Most of us will admit that it can be quite difficult to predict the future. No one really knows how events will play out. But determining what happened in the past can be equally challenging. It appears that we are overly confident in explaining an event that has already occurred. The reason is that people, including historians, are subject to bias and impose false order upon random events.
People tend to act based on incentives. Everyone is subject to them, even financial advisors. What are your advisor's incentives? Take a listen.
"An estimated one in five older Americans have been financially exploited," according to an article in Barron's, describing the situation as an epidemic. While seniors are subject to a variety of scams, the majority of financial abuse "comes at the hands of family members, friends, or caregivers improperly using a retiree's money." In fact, "AARP found that financial exploitation by family members involves larger sums than those by strangers."
A common example is when an adult child is being compensated for the time she spends caring for an aging parent. Eventually, the child begins drawing additional funds for herself because she "deserves" it. An open conversation with the other siblings or family members can help provide transparency. Requiring more than one person to engage in, or review, financial transactions on behalf of seniors also helps.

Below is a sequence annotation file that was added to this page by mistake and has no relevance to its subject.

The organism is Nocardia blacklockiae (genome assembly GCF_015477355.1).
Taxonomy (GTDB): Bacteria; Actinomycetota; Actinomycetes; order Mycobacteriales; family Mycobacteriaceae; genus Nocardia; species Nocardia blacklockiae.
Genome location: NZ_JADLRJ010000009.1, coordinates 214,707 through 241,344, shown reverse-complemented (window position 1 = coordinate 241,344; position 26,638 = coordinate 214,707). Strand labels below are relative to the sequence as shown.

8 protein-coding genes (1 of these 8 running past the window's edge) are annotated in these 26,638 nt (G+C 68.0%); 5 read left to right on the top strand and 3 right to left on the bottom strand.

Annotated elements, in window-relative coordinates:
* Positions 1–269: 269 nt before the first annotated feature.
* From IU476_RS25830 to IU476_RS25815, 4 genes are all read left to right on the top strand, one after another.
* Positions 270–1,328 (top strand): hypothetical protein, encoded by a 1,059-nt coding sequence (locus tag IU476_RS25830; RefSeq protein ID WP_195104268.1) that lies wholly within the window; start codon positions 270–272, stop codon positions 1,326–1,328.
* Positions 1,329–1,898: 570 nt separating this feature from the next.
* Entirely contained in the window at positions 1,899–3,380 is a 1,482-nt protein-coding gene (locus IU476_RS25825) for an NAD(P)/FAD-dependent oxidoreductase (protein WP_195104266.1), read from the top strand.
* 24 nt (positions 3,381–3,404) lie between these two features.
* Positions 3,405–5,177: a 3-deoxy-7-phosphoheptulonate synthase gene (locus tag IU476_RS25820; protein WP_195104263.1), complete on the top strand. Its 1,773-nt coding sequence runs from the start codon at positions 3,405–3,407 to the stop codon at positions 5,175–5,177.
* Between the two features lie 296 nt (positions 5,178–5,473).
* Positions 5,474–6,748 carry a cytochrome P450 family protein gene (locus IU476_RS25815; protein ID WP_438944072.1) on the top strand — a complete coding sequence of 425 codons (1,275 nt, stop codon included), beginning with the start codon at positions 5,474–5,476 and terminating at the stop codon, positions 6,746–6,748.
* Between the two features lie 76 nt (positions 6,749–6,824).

It is important to be aware of the warning signs that someone you know may be vulnerable:
The presidential election brought home a major point we always seem to forget -- our quest for certainty is never achieved. We crave certainty because it's so comforting. We fear uncertainty because it can be painfully disorienting.
Yet surprises happen!
People tend to believe who they are today is pretty much who they'll be tomorrow, even when they have acknowledged to having changed significantly in the past. This phenomenon, known as the "end of history illusion," should make you a bit more cautious before making a major decision, like buying a house for retirement. You never know how your likes and dislikes evolve over time. Watch the video to find out more.